To the right of the running balance column insert a formula to work out the transaction value

    =G9-G8

    Copy formula down

    Use Increase Decimal to expand number of decimals showing for the formula results

    At least 8 of the first 30 are displaying the error.

    Tuesday, September 11, 2012 7:02 PM
  • I've just tried this on another PC running Excel 2010 using the same CSV input file and got exactly the same result, right down to the cells with the extra decimals.

    At least it was consistent.

    Tuesday, September 11, 2012 7:10 PM
  • Sorry, I thought you were getting the 15 decimal places by default.

    Using Increase Decimal or indeed setting the number category cell to large decimal places can do that.

    It depends on the result of the sum and the total number of digits being shown from what I remember.

    As you've seen, you can easily create it by getting a 2 decimal place result and then increasing the decimal places to 15.  At 14 decimal places the result is say 0.49000000000000 but as as soon as you push it to 15 places you get

    0.489999999999995 

    The much bigger problem in Excel has always been the loss of precision with very large decimal places, typically when used in scientific calculations.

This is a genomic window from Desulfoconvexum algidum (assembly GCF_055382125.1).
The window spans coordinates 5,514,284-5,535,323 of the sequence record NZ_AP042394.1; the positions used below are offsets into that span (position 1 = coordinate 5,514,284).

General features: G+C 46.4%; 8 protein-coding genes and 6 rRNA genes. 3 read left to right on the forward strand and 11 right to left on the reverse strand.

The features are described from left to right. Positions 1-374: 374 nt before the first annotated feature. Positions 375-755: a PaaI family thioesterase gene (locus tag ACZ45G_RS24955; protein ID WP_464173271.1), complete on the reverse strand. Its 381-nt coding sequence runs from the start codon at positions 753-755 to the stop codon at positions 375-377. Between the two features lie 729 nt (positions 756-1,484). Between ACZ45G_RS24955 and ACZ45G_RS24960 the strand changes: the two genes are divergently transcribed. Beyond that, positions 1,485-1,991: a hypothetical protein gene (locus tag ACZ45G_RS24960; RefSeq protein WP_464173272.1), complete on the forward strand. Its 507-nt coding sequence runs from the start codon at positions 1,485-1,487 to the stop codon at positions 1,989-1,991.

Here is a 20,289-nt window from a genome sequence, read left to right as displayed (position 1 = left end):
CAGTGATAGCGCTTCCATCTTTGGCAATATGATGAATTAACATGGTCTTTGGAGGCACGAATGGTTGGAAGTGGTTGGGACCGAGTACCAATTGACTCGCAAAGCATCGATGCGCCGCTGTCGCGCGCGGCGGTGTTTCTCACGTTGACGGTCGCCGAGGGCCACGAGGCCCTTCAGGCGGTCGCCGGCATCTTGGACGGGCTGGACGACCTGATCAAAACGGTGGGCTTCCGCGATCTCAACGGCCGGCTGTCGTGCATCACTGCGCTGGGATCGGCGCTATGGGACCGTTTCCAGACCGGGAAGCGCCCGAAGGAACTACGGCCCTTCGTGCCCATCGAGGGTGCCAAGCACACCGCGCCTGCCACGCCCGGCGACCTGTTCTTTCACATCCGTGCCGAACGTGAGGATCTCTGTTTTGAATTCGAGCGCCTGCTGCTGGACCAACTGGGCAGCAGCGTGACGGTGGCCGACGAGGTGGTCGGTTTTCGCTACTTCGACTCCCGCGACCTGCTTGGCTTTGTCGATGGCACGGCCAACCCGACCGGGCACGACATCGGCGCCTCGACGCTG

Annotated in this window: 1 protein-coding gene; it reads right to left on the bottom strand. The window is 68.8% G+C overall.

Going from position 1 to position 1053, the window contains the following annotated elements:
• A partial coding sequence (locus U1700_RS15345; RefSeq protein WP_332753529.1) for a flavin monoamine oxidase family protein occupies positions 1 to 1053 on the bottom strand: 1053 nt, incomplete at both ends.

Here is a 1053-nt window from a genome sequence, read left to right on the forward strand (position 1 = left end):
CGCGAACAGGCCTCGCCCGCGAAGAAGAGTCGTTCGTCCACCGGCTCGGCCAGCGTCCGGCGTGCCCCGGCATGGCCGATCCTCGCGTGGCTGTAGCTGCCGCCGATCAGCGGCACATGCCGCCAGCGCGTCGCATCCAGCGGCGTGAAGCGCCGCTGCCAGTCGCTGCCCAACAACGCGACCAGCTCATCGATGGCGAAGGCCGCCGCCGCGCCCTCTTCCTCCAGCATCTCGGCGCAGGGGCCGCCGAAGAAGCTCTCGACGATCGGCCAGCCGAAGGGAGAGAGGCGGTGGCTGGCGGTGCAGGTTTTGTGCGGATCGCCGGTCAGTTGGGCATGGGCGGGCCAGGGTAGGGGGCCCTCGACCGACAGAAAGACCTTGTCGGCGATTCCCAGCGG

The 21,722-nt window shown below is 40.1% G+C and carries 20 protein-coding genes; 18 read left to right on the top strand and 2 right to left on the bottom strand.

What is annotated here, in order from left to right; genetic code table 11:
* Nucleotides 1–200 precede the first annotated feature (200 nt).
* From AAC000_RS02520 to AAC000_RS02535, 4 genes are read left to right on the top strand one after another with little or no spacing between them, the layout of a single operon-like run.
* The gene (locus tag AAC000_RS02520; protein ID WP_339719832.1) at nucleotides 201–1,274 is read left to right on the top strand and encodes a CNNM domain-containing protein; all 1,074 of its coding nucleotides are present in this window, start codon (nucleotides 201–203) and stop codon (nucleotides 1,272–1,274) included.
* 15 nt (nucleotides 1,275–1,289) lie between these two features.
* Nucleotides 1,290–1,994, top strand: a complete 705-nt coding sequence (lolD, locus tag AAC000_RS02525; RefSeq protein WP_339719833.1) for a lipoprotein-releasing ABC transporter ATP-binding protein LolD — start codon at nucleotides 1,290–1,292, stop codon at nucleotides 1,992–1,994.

Quite a good explanation about Excel number precision here, 

    http://blogs.office.com/b/microsoft-excel/archive/2008/04/10/understanding-floating-point-precision-aka-why-does-excel-give-me-seemingly-wrong-answers.aspx 

    • Edited by AshleyST Wednesday, September 12, 2012 10:42 AM
    Wednesday, September 12, 2012 7:42 AM
  • Excel was using 15 decimal places by default, Excel was subtracting two simple numbers, each with only two digits after the decimal place and giving the wrong answer, well wrong to me anyway.

    I was not interested in working to any more than two decimal places, I only used the increase decimals options to investigate why the simple if formula was not giving the expected result, see earlier post on Sunday, September 09, 2012 6:23 AM

    =IF(F8=H8,"OK","Not OK")

    The imported CVS file only had two digits after the decimal place so I could not work out why after some simple maths I got the wrong totals.

    -74.99 - -74.50 was giving a result that looked like -0.49 but the above IF was giving me 'not OK', using increase highlighted the -0.48999999999995 and not -0.49.

    The blog post does provide an explanation, however, I have never encountered this problem previsouly and I use excel most days for simple performance data analysis, pivotables and graphs etc.  I suspect it is the double-negatives that are causing the floating point precision problems.

    Thank you for your support

    Friday, September 14, 2012 5:49 AM